Offense Explodes Early, Falters Late in Win
By Anthony Iati
(for Quinn Kelly’s take on the defense’s performance, stay tuned to wzbcsports.com)
A sign of things to come from the Boston College offense came on the Eagles’ first offensive play of the Quick Lane Bowl. Fifth-year senior quarterback Patrick Towles hit freshman tight end Korab Idrizi for a first down completion. It was just Idrizi’s second catch of the season, which is fitting because the Eagles offense spent the afternoon doing all sorts of rare things en route to a beautifully imperfect 36-30 victory over the Maryland Terrapins.
In a tale of two completely different halves, the Eagles offense exploded in stunning fashion throughout the first half. Their opening drive was plagued by two Charlie Callinan drops, but favorable field position would help them out the rest of the way. BC started its second series on Maryland’s side of the field after a penalty and used strong running from four Jon Hilliman carries to march down to the 1-yard line. Hilliman punched the first points on the board by running over Alvin Hill on 3rd-and-goal from the 1. Mike Knoll’s ensuing extra point was blocked.
The Eagles began their next two possessions in Terps territory. The latter was one of their best drives of the season, as Towles converted on a 4th-and-1 QB sneak, then found Tommy Sweeney downfield for a 24-yard hookup on a corner route. On 3rd-and-goal from the 3, Towles bootlegged to the right, carried the entire Maryland defense with him, then threw across his body to the left to a wide open Sweeney for the touchdown and a 13-0 lead.
The good fortunes continued in the first half, as a Kevin Kavalec strip sack (recovered by Truman Gutapfel) set up Towles & Co. at Maryland’s 10 yard line. Though the Birds settled for three points on the drive, the quick 16-0 lead almost felt insurmountable.
The Terps had other ideas. As if shot from a cannon, Ty Johnson burst through the teeth of the BC defense for a 62-yard TD that got Maryland back in the game and put a little pressure back on the BC offense. The Eagles responded, using a 31-yard Myles Willis scamper and a Towles third down scramble to set up a fantastic trick play. Towles called Michael Walker in motion from the wide right, handed off to Walker, who flipped behind him to Jeff Smith as Towles sprinted out on a wheel route. Smith, a converted QB himself, nailed an open Towles on the right sideline for a touchdown that extended the BC lead to 23-7.
The trick play call was encouraging from Scot Loeffler, but perhaps even better to see was Loeffler and Steve Addazio refusing to be content with a 23-13 halftime edge. Instead of getting conservative, the coaches trusted the offense to put up more points in the two-minute drill. Towles delivered, dropping an absolutely perfect bomb into the arms of Michael Walker for a 49-yard touchdown.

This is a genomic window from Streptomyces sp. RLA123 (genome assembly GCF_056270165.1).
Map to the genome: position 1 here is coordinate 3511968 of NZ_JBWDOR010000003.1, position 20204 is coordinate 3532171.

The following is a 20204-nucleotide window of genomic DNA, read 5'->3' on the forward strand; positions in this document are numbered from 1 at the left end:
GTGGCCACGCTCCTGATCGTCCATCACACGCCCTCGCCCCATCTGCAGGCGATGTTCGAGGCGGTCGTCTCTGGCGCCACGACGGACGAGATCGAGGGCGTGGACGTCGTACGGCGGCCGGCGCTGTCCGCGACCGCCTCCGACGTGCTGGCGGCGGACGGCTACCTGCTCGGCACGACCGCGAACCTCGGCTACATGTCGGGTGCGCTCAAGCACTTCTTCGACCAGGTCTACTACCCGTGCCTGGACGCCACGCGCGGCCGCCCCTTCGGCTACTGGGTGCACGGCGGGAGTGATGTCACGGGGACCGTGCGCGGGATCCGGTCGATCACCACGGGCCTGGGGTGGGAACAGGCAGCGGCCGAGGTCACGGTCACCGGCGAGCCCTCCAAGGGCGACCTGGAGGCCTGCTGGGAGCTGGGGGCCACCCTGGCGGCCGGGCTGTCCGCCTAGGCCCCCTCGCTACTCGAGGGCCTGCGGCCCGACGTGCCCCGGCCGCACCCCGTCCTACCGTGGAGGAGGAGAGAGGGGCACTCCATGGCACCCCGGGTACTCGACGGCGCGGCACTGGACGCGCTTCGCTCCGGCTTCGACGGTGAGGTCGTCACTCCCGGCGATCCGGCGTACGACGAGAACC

At halftime, the Birds led 29-13 and had surpassed 100 yards both through the air and on the ground. It seemed like smooth sailing. But as is their wont, the Eagles did not coast in the second half. They never scored another offensive point in the ballgame.
Towles was just 4-for-8 for 39 yards and an interception in the second half. The rushing attack added just 71 yards to the 106 it posted in the first half. As Maryland used some explosive big plays of its own to creep closer, the BC offense failed time and time again to provide insurance.
Here’s how BC’s second half drives ended: punt, punt, punt, punt, missed field goal, interception, fumble, punt. The fumble in particular nearly ruined the game for BC, as Hilliman coughed it up in side BC’s own 10. The fumble was inexcusable, but Darnell Savage Jr.’s interception of Towles came off a tipped pass and the quarterback otherwise played a solid game. It’s hard to say specifically what happened to the offense that hung an early 29 points on the Terrapins. To put it mildly, DJ Durkin’s halftime adjustments worked a heck of a lot better than Addazio’s and Loeffler’s.
Despite an abysmal second half, though, it would be foolish to lose sight of the bigger picture. Every single BC fan would have signed up for 29 offensive points (36 including a stellar defensive touchdown). Three passing touchdowns, six receivers with at least one catch, and 52 rushing attempts is a recipe for victory for the Eagles offense. They kept pace in total yardage, mostly avoided penalties, and possessed the football for over 33 minutes.
In a game that lasted nearly four hours, featured six turnovers, 17 penalties, and a combined 8-for-34 showing on 3rd down, Boston College’s offense did enough to win a bowl game for the first time since the 2007 Champs Sports Bowl. It was messy, but a 36-30 win looks just fine in the box score.